Article ID: CBB000773916

Aristotle, Dynamics and Proportionality (2001)


What ought we to make of Aristotle's apparently disparate comments on bodies in motion? I argue that Aristotle is concerned with a higher level project than dynamics and that is the establishment of a coherent theory of change in general. This theory is designed to avoid the paradoxes and infinities that Aristotle finds in Eleatic, Heraclitean and atomist accounts, notably in relation to comparatives such as 'quicker' and 'slower'. This theory relies on a broad application of proportionality to all types of change, not merely those we would label 'dynamics'. To support this I argue that Aristotle denied the existence of the void and the possibility of instantaneous change, and that he could accommodate 'threshold' changes within his scheme. If this is so, then the aims of Aristotle's comments on motion become more comprehensible, and it will be understandable why Aristotle was more concerned with the application of proportionality in general rather with the investigation of specific cases in dynamics.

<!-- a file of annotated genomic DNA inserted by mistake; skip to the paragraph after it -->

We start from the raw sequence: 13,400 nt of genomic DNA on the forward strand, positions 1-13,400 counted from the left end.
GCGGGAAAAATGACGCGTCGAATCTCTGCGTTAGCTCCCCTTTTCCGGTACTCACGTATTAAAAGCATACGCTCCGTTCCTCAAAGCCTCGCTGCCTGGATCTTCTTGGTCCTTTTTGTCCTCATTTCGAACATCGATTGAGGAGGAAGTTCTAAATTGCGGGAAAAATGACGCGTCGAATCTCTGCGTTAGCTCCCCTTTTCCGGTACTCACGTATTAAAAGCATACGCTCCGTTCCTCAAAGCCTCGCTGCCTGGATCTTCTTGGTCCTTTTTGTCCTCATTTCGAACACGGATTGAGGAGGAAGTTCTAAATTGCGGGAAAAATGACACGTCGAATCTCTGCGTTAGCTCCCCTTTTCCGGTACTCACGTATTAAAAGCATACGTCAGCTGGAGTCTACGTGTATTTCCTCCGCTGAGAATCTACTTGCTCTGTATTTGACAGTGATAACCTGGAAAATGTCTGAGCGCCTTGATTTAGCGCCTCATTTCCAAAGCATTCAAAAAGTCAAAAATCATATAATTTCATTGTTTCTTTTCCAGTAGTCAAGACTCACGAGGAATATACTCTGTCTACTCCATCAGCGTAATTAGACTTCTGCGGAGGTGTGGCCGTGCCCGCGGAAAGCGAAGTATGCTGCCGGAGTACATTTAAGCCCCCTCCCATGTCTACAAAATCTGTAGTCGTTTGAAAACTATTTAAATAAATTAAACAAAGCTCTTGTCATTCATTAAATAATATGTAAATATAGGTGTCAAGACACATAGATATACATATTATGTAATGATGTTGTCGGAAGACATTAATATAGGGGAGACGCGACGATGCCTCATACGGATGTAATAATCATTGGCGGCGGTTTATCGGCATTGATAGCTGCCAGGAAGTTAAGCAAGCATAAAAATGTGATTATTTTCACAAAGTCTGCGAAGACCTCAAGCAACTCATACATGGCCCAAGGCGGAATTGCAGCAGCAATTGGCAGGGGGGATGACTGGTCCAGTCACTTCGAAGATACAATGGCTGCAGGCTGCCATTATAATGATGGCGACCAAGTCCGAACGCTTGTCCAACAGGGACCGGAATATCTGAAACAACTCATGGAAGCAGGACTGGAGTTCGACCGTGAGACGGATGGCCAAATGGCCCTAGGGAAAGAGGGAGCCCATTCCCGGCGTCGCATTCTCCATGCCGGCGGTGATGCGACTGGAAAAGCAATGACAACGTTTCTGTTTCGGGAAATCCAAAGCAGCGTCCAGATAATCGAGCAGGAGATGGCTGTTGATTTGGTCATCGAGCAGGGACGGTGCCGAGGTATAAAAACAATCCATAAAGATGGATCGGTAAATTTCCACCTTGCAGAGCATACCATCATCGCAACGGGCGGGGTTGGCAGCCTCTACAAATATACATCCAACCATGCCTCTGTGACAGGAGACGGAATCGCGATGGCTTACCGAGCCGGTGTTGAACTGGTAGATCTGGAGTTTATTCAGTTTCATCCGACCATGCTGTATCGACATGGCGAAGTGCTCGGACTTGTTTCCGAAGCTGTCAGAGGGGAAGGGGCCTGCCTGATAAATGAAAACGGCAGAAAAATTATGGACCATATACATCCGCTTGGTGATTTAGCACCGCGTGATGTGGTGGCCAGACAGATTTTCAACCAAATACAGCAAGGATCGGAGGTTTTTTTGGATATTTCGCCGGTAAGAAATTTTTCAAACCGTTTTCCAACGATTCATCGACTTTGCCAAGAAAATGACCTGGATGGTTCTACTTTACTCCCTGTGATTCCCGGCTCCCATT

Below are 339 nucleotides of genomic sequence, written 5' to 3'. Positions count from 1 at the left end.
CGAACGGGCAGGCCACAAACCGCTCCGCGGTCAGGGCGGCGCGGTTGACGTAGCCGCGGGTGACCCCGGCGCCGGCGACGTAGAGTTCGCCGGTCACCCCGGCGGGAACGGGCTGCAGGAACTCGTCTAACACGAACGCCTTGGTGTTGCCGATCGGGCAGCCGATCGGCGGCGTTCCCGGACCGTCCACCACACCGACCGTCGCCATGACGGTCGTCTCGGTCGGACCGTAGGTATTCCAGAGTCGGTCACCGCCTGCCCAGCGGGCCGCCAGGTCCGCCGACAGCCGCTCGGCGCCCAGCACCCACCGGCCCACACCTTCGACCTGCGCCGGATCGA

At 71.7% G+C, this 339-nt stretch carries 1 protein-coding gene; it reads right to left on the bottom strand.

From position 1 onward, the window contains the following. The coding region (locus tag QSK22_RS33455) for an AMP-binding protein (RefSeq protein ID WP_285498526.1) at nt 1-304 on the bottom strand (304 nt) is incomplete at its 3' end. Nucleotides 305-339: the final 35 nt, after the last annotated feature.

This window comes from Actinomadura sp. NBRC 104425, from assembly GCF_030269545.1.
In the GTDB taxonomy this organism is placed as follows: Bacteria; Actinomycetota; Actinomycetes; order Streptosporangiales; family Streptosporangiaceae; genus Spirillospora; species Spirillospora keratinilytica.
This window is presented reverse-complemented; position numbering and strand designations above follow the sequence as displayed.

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Authors & Contributors
Anders, John
Aichele, Alexander
Bowin, John
De Groot, Jean
Frampton, Michael F.
Glasner, Ruth
Apeiron: Journal for Ancient Philosophy and Science
Early Science and Medicine: A Journal for the Study of Science, Technology and Medicine in the Pre-modern Period
Ancient Philosophy
Chinese Journal for the History of Science and Technology
Coincidentia: Zeitschrift für europäische Geistesgeschichte
History of Science
University of Chicago
Cornell University Press
Boston College
Motion (physical)
Vacuum; emptiness; nothingness
Explanation; hypotheses; theories
Albert of Saxony
Boyle, Robert
Descartes, René
Time Periods
17th century
14th century
3rd century, B.C.
Paris (France)

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